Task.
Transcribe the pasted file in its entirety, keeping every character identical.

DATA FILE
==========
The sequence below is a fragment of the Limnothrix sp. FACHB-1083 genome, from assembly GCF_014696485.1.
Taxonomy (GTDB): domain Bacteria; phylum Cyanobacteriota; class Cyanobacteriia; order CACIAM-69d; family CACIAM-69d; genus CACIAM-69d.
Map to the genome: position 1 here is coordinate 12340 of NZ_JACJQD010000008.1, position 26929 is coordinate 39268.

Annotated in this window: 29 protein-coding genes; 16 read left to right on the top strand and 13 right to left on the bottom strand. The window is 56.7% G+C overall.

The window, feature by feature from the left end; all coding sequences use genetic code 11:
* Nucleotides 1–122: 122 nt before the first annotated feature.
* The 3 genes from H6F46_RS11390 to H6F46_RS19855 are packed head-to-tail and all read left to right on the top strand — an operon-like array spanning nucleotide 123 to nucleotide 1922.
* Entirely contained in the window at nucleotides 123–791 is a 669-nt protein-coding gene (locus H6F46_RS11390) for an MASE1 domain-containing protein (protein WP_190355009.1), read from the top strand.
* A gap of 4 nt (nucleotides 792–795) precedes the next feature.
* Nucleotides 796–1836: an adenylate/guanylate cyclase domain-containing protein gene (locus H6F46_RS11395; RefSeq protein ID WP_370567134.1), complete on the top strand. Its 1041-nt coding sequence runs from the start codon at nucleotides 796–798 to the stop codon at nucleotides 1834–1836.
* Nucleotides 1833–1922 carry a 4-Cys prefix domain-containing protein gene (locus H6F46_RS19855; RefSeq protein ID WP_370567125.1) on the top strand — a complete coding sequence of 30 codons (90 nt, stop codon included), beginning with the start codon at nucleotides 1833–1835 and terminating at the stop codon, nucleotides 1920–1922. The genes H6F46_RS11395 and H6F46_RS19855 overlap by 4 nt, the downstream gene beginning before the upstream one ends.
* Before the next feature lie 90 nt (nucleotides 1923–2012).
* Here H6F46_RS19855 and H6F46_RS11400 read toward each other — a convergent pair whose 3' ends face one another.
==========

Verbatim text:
The sequence below is a fragment of the Limnothrix sp. FACHB-1083 genome, from assembly GCF_014696485.1.
Taxonomy (GTDB): domain Bacteria; phylum Cyanobacteriota; class Cyanobacteriia; order CACIAM-69d; family CACIAM-69d; genus CACIAM-69d.
Map to the genome: position 1 here is coordinate 12340 of NZ_JACJQD010000008.1, position 26929 is coordinate 39268.

Annotated in this window: 29 protein-coding genes; 16 read left to right on the top strand and 13 right to left on the bottom strand. The window is 56.7% G+C overall.

The window, feature by feature from the left end; all coding sequences use genetic code 11:
* Nucleotides 1–122: 122 nt before the first annotated feature.
* The 3 genes from H6F46_RS11390 to H6F46_RS19855 are packed head-to-tail and all read left to right on the top strand — an operon-like array spanning nucleotide 123 to nucleotide 1922.
* Entirely contained in the window at nucleotides 123–791 is a 669-nt protein-coding gene (locus H6F46_RS11390) for an MASE1 domain-containing protein (protein WP_190355009.1), read from the top strand.
* A gap of 4 nt (nucleotides 792–795) precedes the next feature.
* Nucleotides 796–1836: an adenylate/guanylate cyclase domain-containing protein gene (locus H6F46_RS11395; RefSeq protein ID WP_370567134.1), complete on the top strand. Its 1041-nt coding sequence runs from the start codon at nucleotides 796–798 to the stop codon at nucleotides 1834–1836.
* Nucleotides 1833–1922 carry a 4-Cys prefix domain-containing protein gene (locus H6F46_RS19855; RefSeq protein ID WP_370567125.1) on the top strand — a complete coding sequence of 30 codons (90 nt, stop codon included), beginning with the start codon at nucleotides 1833–1835 and terminating at the stop codon, nucleotides 1920–1922. The genes H6F46_RS11395 and H6F46_RS19855 overlap by 4 nt, the downstream gene beginning before the upstream one ends.
* Before the next feature lie 90 nt (nucleotides 1923–2012).
* Here H6F46_RS19855 and H6F46_RS11400 read toward each other — a convergent pair whose 3' ends face one another.